Solvay S.A. (Brussels, Belgium) has begun testing blockchain technology to trace its products throughout the entire value chain, in a drive to facilitate recycling and develop the circular economy. As part of the European Union-funded Chemchain project, the Group will participate in a Proof of Concept exercise scheduled to be completed by mid-2021.
Today, the global chemical industry spends an estimated €9.5 billion per year on information about the 150,000 chemical substances marketed worldwide. Yet the existing system remains plagued by complexity, information gaps as well as confidentiality and trust issues. The purpose of the Chemchain platform is to create a trusted, decentralized and globally accepted open-source blockchain infrastructure to store, exchange, build and track chemical-related information along the supply chain – from feedstock producer to end consumer.
Solvay’s Coatis Global Business Unit will for instance participate with yarn solutions that are combined with other raw materials for the textile producers, who in turn manufacture potentially recyclable garments. With Chemchain, textile companies will know the exact origin of their materials; consumers will know what their purchase is made of and if it is recycled or biodegradable; recycling companies will know the precise nature of what they have to recover; and the materials will return to Solvay, who will be able to prove their origin. The technology will also facilitate the involvement of multiple stakeholders: GBU Novecare is contributing to the Proof of Concept with surfactant solutions, in collaboration with a global personal & homecare company as well as a major palm oil producer, to track and secure the sustainable origin of the oil used in a specific process.
“We expect the system to convey foolproof information about the chemical products that are essential to our daily lives, transparently and automatically, from cradle to grave… to cradle! Because Chemchain would be instrumental in allowing circular processes, which are among the chemical industry’s most exciting contributions to a sustainable future,” said Sophie Maillet, Digital Hub Coordinator at Solvay.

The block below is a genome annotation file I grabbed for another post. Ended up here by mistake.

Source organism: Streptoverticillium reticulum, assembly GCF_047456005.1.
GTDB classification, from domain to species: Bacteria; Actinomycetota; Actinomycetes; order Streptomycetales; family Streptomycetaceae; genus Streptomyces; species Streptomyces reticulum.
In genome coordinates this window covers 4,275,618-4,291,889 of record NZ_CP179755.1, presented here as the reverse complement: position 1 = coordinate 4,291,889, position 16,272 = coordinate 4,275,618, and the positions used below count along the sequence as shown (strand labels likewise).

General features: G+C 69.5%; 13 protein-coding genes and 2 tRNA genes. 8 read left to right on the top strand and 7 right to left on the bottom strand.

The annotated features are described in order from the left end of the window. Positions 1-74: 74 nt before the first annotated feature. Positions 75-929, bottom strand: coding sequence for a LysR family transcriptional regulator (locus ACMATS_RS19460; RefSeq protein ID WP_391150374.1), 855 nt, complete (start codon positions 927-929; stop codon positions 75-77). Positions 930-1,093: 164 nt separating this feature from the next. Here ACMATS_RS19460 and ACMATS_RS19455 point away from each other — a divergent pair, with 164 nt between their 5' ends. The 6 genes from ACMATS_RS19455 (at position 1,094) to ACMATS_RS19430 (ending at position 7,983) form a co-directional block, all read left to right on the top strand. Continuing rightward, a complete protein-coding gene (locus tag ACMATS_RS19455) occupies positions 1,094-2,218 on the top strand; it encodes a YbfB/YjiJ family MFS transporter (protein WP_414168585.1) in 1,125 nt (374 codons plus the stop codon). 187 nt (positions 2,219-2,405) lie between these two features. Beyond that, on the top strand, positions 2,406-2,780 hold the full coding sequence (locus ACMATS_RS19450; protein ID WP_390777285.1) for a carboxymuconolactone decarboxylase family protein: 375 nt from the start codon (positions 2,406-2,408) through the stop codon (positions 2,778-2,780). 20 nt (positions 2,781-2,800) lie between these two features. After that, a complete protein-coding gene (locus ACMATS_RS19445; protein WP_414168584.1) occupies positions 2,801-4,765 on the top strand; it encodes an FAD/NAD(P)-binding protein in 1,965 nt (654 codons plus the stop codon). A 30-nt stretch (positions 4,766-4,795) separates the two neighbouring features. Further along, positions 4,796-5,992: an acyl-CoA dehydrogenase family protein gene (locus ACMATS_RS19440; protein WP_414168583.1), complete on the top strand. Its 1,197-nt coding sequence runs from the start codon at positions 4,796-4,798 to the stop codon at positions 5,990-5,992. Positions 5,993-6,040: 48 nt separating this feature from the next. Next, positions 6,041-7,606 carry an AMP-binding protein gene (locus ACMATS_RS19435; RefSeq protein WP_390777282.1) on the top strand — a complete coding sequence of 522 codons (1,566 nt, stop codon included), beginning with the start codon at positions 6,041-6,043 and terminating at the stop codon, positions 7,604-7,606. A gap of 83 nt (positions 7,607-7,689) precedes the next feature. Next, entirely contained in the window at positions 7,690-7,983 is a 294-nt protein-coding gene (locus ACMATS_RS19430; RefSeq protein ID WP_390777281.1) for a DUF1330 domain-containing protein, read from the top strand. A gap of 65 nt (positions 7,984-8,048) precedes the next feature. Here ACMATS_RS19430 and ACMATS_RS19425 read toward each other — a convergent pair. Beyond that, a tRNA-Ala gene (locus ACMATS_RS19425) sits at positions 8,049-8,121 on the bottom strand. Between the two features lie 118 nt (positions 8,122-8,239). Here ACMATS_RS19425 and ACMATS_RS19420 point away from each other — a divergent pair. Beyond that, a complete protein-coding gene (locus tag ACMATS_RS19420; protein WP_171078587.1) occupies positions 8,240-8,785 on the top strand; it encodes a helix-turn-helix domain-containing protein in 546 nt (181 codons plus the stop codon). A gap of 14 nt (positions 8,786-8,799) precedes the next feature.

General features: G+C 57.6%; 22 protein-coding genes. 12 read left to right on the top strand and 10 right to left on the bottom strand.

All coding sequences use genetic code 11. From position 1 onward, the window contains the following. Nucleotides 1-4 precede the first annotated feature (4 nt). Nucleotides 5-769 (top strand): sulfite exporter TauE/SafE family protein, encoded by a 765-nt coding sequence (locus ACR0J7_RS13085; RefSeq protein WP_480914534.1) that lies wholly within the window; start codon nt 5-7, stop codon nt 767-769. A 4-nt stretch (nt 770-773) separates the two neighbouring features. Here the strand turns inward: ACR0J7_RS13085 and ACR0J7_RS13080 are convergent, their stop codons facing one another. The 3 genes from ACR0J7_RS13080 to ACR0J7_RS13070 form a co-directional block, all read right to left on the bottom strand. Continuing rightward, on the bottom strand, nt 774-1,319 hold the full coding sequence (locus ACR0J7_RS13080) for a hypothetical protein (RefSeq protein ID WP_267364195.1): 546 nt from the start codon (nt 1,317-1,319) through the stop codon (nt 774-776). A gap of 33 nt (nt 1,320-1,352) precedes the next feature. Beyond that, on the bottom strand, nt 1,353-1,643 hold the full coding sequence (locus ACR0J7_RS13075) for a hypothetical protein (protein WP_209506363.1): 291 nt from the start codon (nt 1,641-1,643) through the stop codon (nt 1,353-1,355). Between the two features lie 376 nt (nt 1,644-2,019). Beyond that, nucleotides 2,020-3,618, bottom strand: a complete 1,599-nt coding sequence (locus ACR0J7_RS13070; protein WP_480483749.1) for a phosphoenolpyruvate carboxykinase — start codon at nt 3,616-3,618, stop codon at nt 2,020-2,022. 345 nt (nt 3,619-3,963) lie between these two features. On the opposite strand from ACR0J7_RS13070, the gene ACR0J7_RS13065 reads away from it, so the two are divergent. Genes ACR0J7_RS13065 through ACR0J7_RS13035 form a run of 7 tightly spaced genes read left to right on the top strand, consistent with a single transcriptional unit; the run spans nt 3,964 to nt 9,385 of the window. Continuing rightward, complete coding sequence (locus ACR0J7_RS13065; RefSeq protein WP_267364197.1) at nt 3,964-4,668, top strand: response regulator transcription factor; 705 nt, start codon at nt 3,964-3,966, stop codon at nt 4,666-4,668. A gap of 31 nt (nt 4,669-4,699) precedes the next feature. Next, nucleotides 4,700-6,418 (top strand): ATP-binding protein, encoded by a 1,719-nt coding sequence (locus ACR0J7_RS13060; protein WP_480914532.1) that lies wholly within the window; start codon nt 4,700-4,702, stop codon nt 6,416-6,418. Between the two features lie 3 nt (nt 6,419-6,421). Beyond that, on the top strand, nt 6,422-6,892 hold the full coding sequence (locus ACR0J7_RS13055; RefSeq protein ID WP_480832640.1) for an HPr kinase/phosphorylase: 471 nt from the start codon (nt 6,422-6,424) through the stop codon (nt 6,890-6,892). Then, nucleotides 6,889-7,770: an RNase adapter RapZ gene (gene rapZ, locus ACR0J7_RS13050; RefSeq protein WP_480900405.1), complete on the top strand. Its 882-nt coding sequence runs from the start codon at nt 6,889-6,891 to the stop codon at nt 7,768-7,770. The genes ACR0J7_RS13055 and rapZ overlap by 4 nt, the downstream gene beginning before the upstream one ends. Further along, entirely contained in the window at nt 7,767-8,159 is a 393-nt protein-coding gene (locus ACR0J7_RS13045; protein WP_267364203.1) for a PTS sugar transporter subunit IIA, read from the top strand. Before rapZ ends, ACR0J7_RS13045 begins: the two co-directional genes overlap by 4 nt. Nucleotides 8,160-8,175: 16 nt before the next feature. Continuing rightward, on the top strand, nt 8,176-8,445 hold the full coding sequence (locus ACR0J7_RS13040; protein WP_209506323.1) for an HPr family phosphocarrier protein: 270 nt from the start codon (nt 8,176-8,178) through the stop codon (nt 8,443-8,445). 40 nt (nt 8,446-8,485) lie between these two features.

As part of its Solvay One Planet Program, by 2030, Solvay intends to treble its sales of products based on renewable or recycled resources to 15% of Group turnover.
by Mary Page Bailey
France has launched an offshore green hydrogen production platform at the country’s Port of Saint-Nazaire this week, along with its first offshore wind farm. The hydrogen plant, which its operators say is the world’s first facility of its type, coincides with the launch of another “first of its kind” facility in Sweden dedicated to storing hydrogen in an underground lined rock cavern (LRC).
The project sets up the Hydrogen Valley in Rome, the first industrial-scale technological hub for the development of the national supply chain for the production, transport, storage and use of hydrogen for the decarbonization of industrial processes and for sustainable mobility.
At first glance, hydrogen seems to be the perfect solution to our energy needs. It doesn’t produce any carbon dioxide when used. It can store energy for long periods of time. It doesn’t leave behind hazardous waste materials, like nuclear does. And it doesn’t require large swathes of land to be flooded, like hydroelectricity. Seems too good to be true. So…what’s the catch?